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We aim to engage our community to create productive partnerships in ocean acidification research.

The Ocean Acidification Program partners across the scientific community to meet our common mission. Scroll to read more about our involvement or jump to a section with the links below: 

Engage with Us

The NOAA Ocean Acidification Working Group facilitates coordination among NOAA programs and partners.

The NOAA Ocean Acidification Program exists to meet the ocean acidification research and monitoring needs of the U. S. However,  coordinating closely with entities both within and outside NOAA increases efficiency and effectiveness of these efforts. Within NOAA, the NOAA Ocean Acidification Working Group (NOAWG) facilitates these close working relationships.

Partners News

Read about our latest collaborative activities and accomplishments. 

Improving Ocean Research and Mapping

The White House Federal reports advance knowledge and describe actions to address ocean acidification and ocean and coastal mapping.Two reports released today respond to the 2014 Strategic Plan for Federal Research and Monitoring of Ocean Acidification, which was prepared pursuant to the Federal Ocean Acidification Research and Monitoring Act of 2009 (FOARAM). The “Implementation of the Strategic Plan

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Coastal Acidification

Webinar: “Managing coastal acidification: The challenges and opportunities of using water quality criteria”

Northeast Coastal Acidification Network (NECAN) NECAN is pleased to announce the inaugural webinar, of our second webinar series, presented by Dr. Aaron Strong on Tuesday, November 1 at 10:00 am ET. As awareness of both the potential socioeconomic impacts of coastal acidification and its multiple drivers has increased, there has been increasing attention to the policy tools that

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Communities of Practice

Coastal Acidification Networks

OAP works closely with coastal state governments, on-the-ground networks and NGOs to develop their responses to ocean acidification.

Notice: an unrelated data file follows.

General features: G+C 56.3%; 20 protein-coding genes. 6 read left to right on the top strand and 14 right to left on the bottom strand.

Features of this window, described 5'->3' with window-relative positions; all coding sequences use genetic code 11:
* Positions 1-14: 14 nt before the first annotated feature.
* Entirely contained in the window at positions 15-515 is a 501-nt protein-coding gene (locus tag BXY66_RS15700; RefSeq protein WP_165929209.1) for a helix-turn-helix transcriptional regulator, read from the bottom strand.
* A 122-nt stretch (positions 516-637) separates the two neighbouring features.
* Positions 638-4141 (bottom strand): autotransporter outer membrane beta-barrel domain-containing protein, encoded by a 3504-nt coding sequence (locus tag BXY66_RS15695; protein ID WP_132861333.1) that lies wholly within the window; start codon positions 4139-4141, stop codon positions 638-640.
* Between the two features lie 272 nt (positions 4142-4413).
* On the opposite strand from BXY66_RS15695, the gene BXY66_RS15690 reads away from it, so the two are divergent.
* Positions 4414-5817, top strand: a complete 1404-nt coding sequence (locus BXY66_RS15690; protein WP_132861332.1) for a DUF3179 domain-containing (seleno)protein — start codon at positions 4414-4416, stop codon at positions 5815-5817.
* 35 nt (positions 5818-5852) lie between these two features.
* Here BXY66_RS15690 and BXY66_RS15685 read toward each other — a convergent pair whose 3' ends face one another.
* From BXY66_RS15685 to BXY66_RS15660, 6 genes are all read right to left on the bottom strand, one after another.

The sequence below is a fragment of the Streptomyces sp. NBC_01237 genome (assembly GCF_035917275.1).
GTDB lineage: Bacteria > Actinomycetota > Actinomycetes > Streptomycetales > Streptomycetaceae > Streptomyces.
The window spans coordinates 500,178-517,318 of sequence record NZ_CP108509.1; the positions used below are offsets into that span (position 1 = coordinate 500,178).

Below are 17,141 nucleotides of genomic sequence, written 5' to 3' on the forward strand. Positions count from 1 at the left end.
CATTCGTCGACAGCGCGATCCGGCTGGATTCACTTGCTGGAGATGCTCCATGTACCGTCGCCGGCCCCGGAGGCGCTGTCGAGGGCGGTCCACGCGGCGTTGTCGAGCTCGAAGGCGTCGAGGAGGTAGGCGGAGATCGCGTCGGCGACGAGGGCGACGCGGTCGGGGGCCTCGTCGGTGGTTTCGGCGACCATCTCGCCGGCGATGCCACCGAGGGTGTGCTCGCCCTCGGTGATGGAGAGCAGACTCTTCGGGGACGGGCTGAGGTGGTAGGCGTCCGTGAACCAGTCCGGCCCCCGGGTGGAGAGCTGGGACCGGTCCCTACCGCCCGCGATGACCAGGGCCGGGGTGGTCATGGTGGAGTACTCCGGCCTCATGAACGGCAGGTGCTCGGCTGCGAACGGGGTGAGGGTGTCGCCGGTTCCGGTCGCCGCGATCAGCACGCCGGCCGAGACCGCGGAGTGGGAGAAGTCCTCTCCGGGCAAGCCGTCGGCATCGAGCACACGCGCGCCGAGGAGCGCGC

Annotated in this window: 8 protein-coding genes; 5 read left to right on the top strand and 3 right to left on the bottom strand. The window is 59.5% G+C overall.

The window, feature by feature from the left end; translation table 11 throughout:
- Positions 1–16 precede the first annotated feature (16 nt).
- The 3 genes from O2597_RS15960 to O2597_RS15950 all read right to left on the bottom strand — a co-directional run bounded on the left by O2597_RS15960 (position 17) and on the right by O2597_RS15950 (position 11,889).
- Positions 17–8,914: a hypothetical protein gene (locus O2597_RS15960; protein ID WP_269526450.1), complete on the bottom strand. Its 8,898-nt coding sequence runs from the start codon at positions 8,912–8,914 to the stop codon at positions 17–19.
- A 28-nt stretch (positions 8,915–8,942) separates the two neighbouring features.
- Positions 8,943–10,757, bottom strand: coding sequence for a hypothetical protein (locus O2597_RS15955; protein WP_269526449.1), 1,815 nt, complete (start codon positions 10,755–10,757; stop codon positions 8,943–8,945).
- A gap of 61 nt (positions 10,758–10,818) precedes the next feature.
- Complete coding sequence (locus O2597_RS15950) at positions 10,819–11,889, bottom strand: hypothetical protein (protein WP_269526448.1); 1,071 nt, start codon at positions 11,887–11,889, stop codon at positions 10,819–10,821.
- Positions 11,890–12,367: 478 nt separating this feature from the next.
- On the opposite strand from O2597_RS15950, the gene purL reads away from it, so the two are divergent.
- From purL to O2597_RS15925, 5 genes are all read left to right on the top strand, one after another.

We work closely with coastal state governments, many of which are now engaged in developing their respective responses to ocean acidification  including the states of Washington, Alaska, California, Oregon, Maine, New Hampshire, Rhode Island, Massachusetts, and Maryland. As part of our partnership with state efforts, the OAP is supporting the development of regional coastal acidification networks (CANs). We also work closely with non-governmental organizations (NGOs) such as the Natural Resources Defense Council (NRDC), Ocean Conservancy, Island Institute and COMPASS on a variety of outreach, communications, assessment and networking projects.

Launched in 2016, the Alaska Ocean Acidification Network aims to expand the understanding of ocean acidification processes and consequences in Alaska, as well as potential adaptation and mitigation actions. The network is the fourth regional ocean acidification network in the U. S. The AOAN connects scientists and stakeholder communities to recommend regional priorities, share data, and determine best practices for monitoring. Among the roles of the network is hosting a comprehensive website with resources for both researchers and the general public. The site includes information on monitoring projects around the state, current trends and forecasts, impacts to Alaska marine life, links to databases and journal articles, and a listing of experts and their specialties.

The California Current Acidification Network (C-CAN) fou,nded in 2009, is a collaboration of interdisciplinary scientists, resource managers, industry and others from local, state, federal and tribal levels dedicated to advancing the understanding of ocean acidification and its effects on the biological resources of the U. S. west coast. C-CAN first convened in 2010 in response to a growing realization that declines in shellfish hatchery production corresponded to coastal upwelling of acidified waters. The initial workshop brought together leading shellfish industry representatives, coastal managers, researchers, Sea Grant programs, and Integrated Ocean Observing Systems to increase collective understanding of OA effects on the nearshore environment. C-CAN has since expanded to include other ocean-dependent industries, environmental advocacy groups, regulatory agencies, and tribal groups. The overarching goal of C-CAN is to coordinate and standardize OA measurement and data collection practices, ensuring data accessibility, utility, and application. C-CAN facilitates and enhances communications and research collaborations among scientists, academia, agencies and industry.